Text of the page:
users = [user: "john", admin: "meg", guest: "barbara"]
result = stream {type, name} when type != :guest <- users do
#⇒ ["JOHN", "MEG"]
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Kernel.SpecialForms.for/1 is translated to erlang comprehension not to flat_map/2+filter/2.

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pixels = <<213, 45, 132, 64, 76, 32, 76, 0, 0, 234, 32, 15>>
for <<r::8, g::8, b::8 <- pixels>>, do: {r, g, b}
#⇒ [{213, 45, 132}, {64, 76, 32}, {76, 0, 0}, {234, 32, 15}]
1 Like


However, we can discuss this case, since streams are lazy:

λ (stream x <- [1, 2], x > 2, y <- [0], do: x * y) |> Enum.to_list                 
λ (stream x <- [1, 2], x > 2, y <- [raise "boom"], do: x * y) |> Enum.to_list
** (RuntimeError) boom

That’s a common misconception. for is always translated into Enum.reduce and :lists.reverse. You can check the debug info in the beam file

iex(1)> defmodule X do
...(1)>   def f(list) do
...(1)>     for x <- list, do: x
...(1)>   end
...(1)> end
{:module, X,
 <<70, 79, 82, 49, 0, 0, 5, 220, 66, 69, 65, 77, 65, 116, 85, 56, 0, 0, 0, 206,
   0, 0, 0, 22, 8, 69, 108, 105, 120, 105, 114, 46, 88, 8, 95, 95, 105, 110,
   102, 111, 95, 95, 10, 97, 116, 116, 114, ...>>, {:f, 1}}
iex(2)> {_, _, b, _} = v
iex(3)> :beam_lib.chunks b, [:abstract_code]
       {:function, 2, :f, 1,
          {:clause, 2, [{:var, 2, :_list@1}], [],
             {:call, 3, {:remote, 3, {:atom, 3, :lists}, {:atom, 3, :reverse}},
                {:call, 3, {:remote, 3, {:atom, 3, Enum}, {:atom, 3, :reduce}},
                   {:var, 3, :_list@1},
                   {nil, 3},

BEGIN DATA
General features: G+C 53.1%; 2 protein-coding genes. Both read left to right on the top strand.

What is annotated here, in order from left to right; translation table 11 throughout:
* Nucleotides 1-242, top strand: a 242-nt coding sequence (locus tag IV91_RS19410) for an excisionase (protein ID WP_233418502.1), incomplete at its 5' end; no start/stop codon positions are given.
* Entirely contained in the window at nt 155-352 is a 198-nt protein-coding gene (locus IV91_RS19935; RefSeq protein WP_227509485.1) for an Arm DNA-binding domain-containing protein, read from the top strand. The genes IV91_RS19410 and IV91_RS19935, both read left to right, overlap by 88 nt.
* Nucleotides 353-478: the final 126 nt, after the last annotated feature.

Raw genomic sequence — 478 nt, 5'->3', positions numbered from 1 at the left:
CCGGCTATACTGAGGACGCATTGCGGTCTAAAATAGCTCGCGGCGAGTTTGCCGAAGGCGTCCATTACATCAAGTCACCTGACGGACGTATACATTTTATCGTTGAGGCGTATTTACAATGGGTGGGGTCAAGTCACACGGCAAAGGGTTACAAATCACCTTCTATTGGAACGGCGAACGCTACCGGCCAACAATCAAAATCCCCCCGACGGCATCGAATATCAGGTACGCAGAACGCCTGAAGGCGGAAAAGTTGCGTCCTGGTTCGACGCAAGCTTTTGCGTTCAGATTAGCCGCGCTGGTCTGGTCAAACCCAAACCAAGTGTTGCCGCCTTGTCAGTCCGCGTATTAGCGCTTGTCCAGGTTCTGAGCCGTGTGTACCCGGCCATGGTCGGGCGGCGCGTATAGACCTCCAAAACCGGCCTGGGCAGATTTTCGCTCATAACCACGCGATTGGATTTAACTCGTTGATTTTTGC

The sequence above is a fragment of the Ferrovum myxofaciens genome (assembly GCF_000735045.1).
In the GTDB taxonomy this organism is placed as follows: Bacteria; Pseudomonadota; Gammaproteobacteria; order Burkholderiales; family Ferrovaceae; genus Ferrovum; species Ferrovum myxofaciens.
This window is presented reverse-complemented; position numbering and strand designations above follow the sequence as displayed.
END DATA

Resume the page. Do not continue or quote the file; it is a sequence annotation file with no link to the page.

{:fun, 3,
                     [{:clause, 3, [{:var, 3, ...}, {:var, ...}], [], [{...}]}]}}

I have a project which optimizes such behaviour: GitHub - hissssst/tria: Optimizing compiler for Elixir


I got your point, and I’ve provided an example to show why nobody uses Stream.resource for managing resources and why it’s actually a bad idea. Stream.resource is an optimistic way to manage resources, and it has a lot of flaws (like leaving resource open in case of infinite recursion bug, memory limit, etc.) . As I’ve said, an idiomatic way to manage resources is using a separate monitoring process.


Seems like we can safely refactor timeout-divergence into separate risk. Say we have some facility to run the expression evaluation within the provided timeout, so we can always apply time bound externally (e.g. on the client side). By the way, using Stream.resource/3/try-rescue in WithTimeout looks safe, since the only thing performed on the resource (Task.Supervisor) is spawning task to await.

Good insights. For example, the one on a data copying concern (addressed in DBConnection.Holder). Again as a sidenote — Stream.resource/3/try-rescue does everything in-place, so no cost on copy messages.

That is tough! Agree, an existing library for such case would be Elixir (Erlang) itself.

To sum up on fault tolerance:

  • While Resource uses Stream.resource/3 under the hood, it could be seen as a solution for the same class of problems, one can approach with Stream.resource/3 (up to resource streaming necessity);
  • timeout-divergence could be addressed on demand (applying time bounds on the resource usage).

And yes, Resource is not the way you should approach highly specific resource management domains (e.g. HTTP connection pools). Now I see, that Resource’s name could be slightly misleading in such a context. Its focus is mainly not on the resource object itself (there could be no “object” at all), but on the “bracketing-the-usage” ceremony (do this on acquire, do that on release).

But I’ll try to dig more on Stream.resource/3 backend alternative.